Michael B. Kastan, M.D., Ph.D.

Michael B. Kastan, M.D., Ph.D. Executive Director, Duke Cancer Institute
Professor of Pharmacology and Cancer Biology
Professor of Pediatrics

Duke University School of Medicine
422 Seeley Mudd Building
Box 3813
Durham, NC 27710

Phone: 919-684-3052
E-mail:

Research Interests

Cellular responses to DNA damage and other stresses are important determinants of cell viability and mutagenesis and impact the development of a wide range of human diseases. The ability to modulate cellular responses to DNA damage and other stresses can impact cancer development, tumor responses to therapy, the organ toxicities of cancer treatments or accidental exposure to radiation or other DNA damaging agents, the development of cardiovascular disease, outcome (extent of organ damage) following heart attack or stroke, and the rate of progression of certain neurodegenerative disorders. The focus of the Kastan lab has long been related to elucidating molecular mechanisms involved in cellular responses to DNA damage and other stresses. This began with studies of changes in DNA methylation and chromatin structure/modification during the process of DNA excision repair (Cell, 1982) and continued with a series of major discoveries demonstrating that the p53 protein, the most commonly mutated gene in human cancer, plays a critical role in enabling mammalian cells to cope with DNA damage, in particular by controlling progression of cells from the G1 phase of the cell cycle into S-phase (Cancer Research, 1991; PNAS, 1992; Cell, 1992) and regulating apoptosis. In the subsequent 20 years since the discovery of this role for p53, the lab has continued efforts to elucidate molecular mechanisms involved in DNA damage, including cell cycle control, programmed cell death signaling, DNA repair mechanisms, DNA damage-induced signal transduction pathways, and more recently interfaces between cellular metabolism and stress signaling. This has included generating many seminal insights into the roles and mechanisms of action of the ATM protein kinase, including its role in signaling to p53 (Cell, 1992; Genes and Development, 1997; Science, 1998), identifying other ATM substrates involved in DNA damage signaling (Nature, 2000; Genes and Development, 2002, 2004), and elucidating the mechanism of ATM activation (Nature, 2003). In the past several years, the lab has identified a novel and unexpected mechanism involved in the stress-induction of p53, namely a stimulation of the translation of p53 mRNA and recent insights have been gained into the molecular controls of this translational increase (Cell, 2005; Molecular Cell, 2008; Genes and Development, 2010) that are leading to development of small molecules that have the potential to modulate p53 induction after stress and protect normal tissues from radiation, chemotherapy, or hypoxia-reperfusion injury. Recent ATM studies in the lab have focused on molecular controls of DNA double strand break repair (Nature Cell Biology, 2007), its role in insulin signaling, metabolic syndrome, and mitochondrial function (Nature Cell Biology, 2000; Cell Metabolism, 2006; unpublished studies), and the development of small molecule inhibitors to be used as clinical tumor radiosensitizers (Cancer Research, 2008; unpublished studies).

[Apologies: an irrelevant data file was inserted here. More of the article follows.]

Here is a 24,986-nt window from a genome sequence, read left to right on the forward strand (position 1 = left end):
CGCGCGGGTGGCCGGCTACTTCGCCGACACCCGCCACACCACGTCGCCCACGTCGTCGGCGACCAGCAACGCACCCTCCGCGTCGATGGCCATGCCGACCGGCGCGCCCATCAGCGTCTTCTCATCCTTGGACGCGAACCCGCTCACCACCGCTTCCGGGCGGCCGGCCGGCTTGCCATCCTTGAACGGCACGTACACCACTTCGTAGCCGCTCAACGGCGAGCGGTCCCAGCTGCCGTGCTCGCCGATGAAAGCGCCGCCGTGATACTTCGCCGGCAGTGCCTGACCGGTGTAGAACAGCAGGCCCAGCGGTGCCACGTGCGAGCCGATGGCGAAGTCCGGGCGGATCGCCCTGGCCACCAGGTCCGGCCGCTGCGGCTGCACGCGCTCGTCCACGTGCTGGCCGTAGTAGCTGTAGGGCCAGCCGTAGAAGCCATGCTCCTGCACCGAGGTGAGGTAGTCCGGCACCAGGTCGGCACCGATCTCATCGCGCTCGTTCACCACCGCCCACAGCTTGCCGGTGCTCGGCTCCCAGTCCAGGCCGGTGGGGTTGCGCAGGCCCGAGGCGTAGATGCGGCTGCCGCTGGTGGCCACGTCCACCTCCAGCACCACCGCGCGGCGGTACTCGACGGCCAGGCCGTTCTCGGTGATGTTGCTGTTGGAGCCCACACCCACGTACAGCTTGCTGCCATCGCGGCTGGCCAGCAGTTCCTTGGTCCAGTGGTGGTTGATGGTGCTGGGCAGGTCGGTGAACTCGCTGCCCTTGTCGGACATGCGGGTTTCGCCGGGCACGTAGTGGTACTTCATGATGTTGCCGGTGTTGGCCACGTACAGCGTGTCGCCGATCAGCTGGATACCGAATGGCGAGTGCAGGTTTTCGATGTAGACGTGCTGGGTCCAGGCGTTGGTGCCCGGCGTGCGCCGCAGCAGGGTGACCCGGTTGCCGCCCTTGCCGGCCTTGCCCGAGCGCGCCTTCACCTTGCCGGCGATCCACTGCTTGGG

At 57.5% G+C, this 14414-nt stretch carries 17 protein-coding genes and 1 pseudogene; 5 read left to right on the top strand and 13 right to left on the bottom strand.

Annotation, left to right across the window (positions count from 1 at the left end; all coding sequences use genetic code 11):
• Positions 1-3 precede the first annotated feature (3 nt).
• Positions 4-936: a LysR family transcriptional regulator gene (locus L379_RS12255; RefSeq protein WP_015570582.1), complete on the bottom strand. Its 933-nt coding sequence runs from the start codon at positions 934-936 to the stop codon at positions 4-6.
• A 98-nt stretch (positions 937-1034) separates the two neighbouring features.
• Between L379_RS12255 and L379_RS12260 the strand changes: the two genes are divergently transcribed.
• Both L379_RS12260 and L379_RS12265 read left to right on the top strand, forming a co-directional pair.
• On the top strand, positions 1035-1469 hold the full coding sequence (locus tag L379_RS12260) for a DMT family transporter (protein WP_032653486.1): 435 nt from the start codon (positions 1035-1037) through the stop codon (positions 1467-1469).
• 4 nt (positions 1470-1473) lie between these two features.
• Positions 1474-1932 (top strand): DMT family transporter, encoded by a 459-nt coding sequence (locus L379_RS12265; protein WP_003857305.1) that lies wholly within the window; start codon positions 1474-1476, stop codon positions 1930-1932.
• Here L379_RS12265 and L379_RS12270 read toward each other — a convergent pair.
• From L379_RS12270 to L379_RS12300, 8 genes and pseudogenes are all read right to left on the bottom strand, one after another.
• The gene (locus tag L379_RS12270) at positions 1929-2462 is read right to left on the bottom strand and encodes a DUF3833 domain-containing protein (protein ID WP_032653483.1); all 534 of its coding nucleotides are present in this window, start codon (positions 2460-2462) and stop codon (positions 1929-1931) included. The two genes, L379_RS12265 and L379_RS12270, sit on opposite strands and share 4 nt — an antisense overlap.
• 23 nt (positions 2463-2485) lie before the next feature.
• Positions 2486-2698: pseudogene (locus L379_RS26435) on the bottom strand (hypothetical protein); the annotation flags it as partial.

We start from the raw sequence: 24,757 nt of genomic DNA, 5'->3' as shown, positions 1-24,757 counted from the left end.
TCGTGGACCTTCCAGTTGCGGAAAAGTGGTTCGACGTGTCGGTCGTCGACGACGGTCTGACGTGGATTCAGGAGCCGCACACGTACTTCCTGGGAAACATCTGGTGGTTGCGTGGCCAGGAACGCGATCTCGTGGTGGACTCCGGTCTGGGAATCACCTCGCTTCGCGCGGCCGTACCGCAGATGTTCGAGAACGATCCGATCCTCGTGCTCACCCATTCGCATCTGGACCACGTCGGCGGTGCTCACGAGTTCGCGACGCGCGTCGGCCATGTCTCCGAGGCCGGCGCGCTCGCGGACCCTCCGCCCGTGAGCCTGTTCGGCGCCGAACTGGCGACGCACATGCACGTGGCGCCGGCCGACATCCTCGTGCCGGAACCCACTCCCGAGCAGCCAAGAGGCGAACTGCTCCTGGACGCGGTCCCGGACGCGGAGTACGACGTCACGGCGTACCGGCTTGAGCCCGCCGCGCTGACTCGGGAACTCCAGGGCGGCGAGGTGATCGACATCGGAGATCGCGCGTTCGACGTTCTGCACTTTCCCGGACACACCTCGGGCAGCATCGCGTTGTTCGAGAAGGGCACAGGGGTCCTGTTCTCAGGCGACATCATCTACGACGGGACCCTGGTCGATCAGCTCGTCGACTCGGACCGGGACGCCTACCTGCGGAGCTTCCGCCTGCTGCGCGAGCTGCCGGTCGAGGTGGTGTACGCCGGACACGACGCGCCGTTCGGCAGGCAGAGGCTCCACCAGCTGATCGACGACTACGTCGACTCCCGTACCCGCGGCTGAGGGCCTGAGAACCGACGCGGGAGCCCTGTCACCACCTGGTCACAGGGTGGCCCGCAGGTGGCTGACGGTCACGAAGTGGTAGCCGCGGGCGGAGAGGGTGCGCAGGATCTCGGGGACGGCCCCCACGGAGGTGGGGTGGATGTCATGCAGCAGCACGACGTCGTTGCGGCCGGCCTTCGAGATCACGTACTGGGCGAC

Representative Publications

Kastan MB, Onyekewere O, Sidransky D, Vogelstein B, and Craig RW. Participation of P53 protein in the cellular response to DNA damage. Cancer Res 51:6304-6311, 1991.

Kastan MB, Zhan Q, El-Deiry WS, Carrier F, Jacks T, Walsh WV, Plunkett BS, Vogelstein B, and Fornace AJ. Jr. A mammalian cell cycle checkpoint pathway utilizing p53 and GADD45 is defective in ataxia telangiectasia. Cell 71:587-597, 1992.

Hartwell LH and Kastan MB. Cell cycle control and cancer. Science 266:1821-1828, 1994.

Canman CE, Lim D-S, Cimprich KA, Taya Y, Tamai K, Sakaguchi K, Appella E, Kastan MB, and Siliciano JD. Activation of the ATM kinase by ionizing radiation and phosphorylation of p53. Science 281:1677-1679, 1998.

Lim D-S, Kim S-T, Xu B, Maser RS, Lin J, Petrini JHJ, and Kastan MB. ATM phosphorylates p95/nbs1 in an S-phase checkpoint pathway. Nature 404:613-617, 2000.

Bakkenist CJ and Kastan MB. DNA damage activates ATM through intermolecular autophosphorylation and dimer dissociation. Nature 421:499-506, 2003.

Kitagawa R, Bakkenist CJ, McKinnon PJ, and Kastan MB. Phosphorylation of SMC1 is a Critical Downstream Event in the ATM-NBS1-BRCA1 Pathway. Genes and Development 18:1423-1438, 2004.

Takagi M, Abasalon M, McLure KG, Kastan MB. Regulation of p53 Translation and Induction after DNA Damage by Ribosomal Protein L26 and Nucleolin. Cell 123: 49-63, 2005.

Berkovich E, Monnat R, Kastan MB. Roles of ATM and NBS1 in chromatin structure modulation and double strand break repair. Nature Cell Biology 9: 683-690, 2007.

Chen, J and Kastan, MB. 5' - 3' UTR Interactions Regulate p53 mRNA Translation and Provide a Target for Modulating p53 Induction After DNA Damage. Genes and Development 24: 2146-2156, 2010.


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